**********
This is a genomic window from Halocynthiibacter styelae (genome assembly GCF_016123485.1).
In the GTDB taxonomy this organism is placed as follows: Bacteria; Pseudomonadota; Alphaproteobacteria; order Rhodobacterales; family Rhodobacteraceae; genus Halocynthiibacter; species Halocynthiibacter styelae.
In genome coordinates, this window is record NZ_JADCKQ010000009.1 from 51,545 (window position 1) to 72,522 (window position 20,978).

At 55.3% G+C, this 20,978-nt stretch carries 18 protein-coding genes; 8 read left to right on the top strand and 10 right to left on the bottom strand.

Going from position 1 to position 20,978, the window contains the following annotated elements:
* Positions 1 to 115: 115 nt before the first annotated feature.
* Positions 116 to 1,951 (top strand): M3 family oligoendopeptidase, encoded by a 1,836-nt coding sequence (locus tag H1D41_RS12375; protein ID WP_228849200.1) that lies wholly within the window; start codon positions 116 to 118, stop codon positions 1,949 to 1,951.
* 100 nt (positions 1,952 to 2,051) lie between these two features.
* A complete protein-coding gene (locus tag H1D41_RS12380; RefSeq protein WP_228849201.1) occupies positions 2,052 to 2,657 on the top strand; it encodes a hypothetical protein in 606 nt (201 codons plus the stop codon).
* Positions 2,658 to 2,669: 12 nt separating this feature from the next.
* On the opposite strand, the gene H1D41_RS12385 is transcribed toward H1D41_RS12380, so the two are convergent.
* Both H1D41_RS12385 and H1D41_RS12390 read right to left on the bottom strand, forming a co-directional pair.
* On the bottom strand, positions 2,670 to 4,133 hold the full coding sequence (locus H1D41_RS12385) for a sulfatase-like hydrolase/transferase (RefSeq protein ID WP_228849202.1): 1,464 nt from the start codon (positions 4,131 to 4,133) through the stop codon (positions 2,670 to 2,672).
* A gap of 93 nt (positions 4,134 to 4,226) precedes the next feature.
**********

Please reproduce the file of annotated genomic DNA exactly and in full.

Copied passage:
This is a genomic window from Halocynthiibacter styelae (genome assembly GCF_016123485.1).
In the GTDB taxonomy this organism is placed as follows: Bacteria; Pseudomonadota; Alphaproteobacteria; order Rhodobacterales; family Rhodobacteraceae; genus Halocynthiibacter; species Halocynthiibacter styelae.
In genome coordinates, this window is record NZ_JADCKQ010000009.1 from 51,545 (window position 1) to 72,522 (window position 20,978).

At 55.3% G+C, this 20,978-nt stretch carries 18 protein-coding genes; 8 read left to right on the top strand and 10 right to left on the bottom strand.

Going from position 1 to position 20,978, the window contains the following annotated elements:
* Positions 1 to 115: 115 nt before the first annotated feature.
* Positions 116 to 1,951 (top strand): M3 family oligoendopeptidase, encoded by a 1,836-nt coding sequence (locus tag H1D41_RS12375; protein ID WP_228849200.1) that lies wholly within the window; start codon positions 116 to 118, stop codon positions 1,949 to 1,951.
* 100 nt (positions 1,952 to 2,051) lie between these two features.
* A complete protein-coding gene (locus tag H1D41_RS12380; RefSeq protein WP_228849201.1) occupies positions 2,052 to 2,657 on the top strand; it encodes a hypothetical protein in 606 nt (201 codons plus the stop codon).
* Positions 2,658 to 2,669: 12 nt separating this feature from the next.
* On the opposite strand, the gene H1D41_RS12385 is transcribed toward H1D41_RS12380, so the two are convergent.
* Both H1D41_RS12385 and H1D41_RS12390 read right to left on the bottom strand, forming a co-directional pair.
* On the bottom strand, positions 2,670 to 4,133 hold the full coding sequence (locus H1D41_RS12385) for a sulfatase-like hydrolase/transferase (RefSeq protein ID WP_228849202.1): 1,464 nt from the start codon (positions 4,131 to 4,133) through the stop codon (positions 2,670 to 2,672).
* A gap of 93 nt (positions 4,134 to 4,226) precedes the next feature.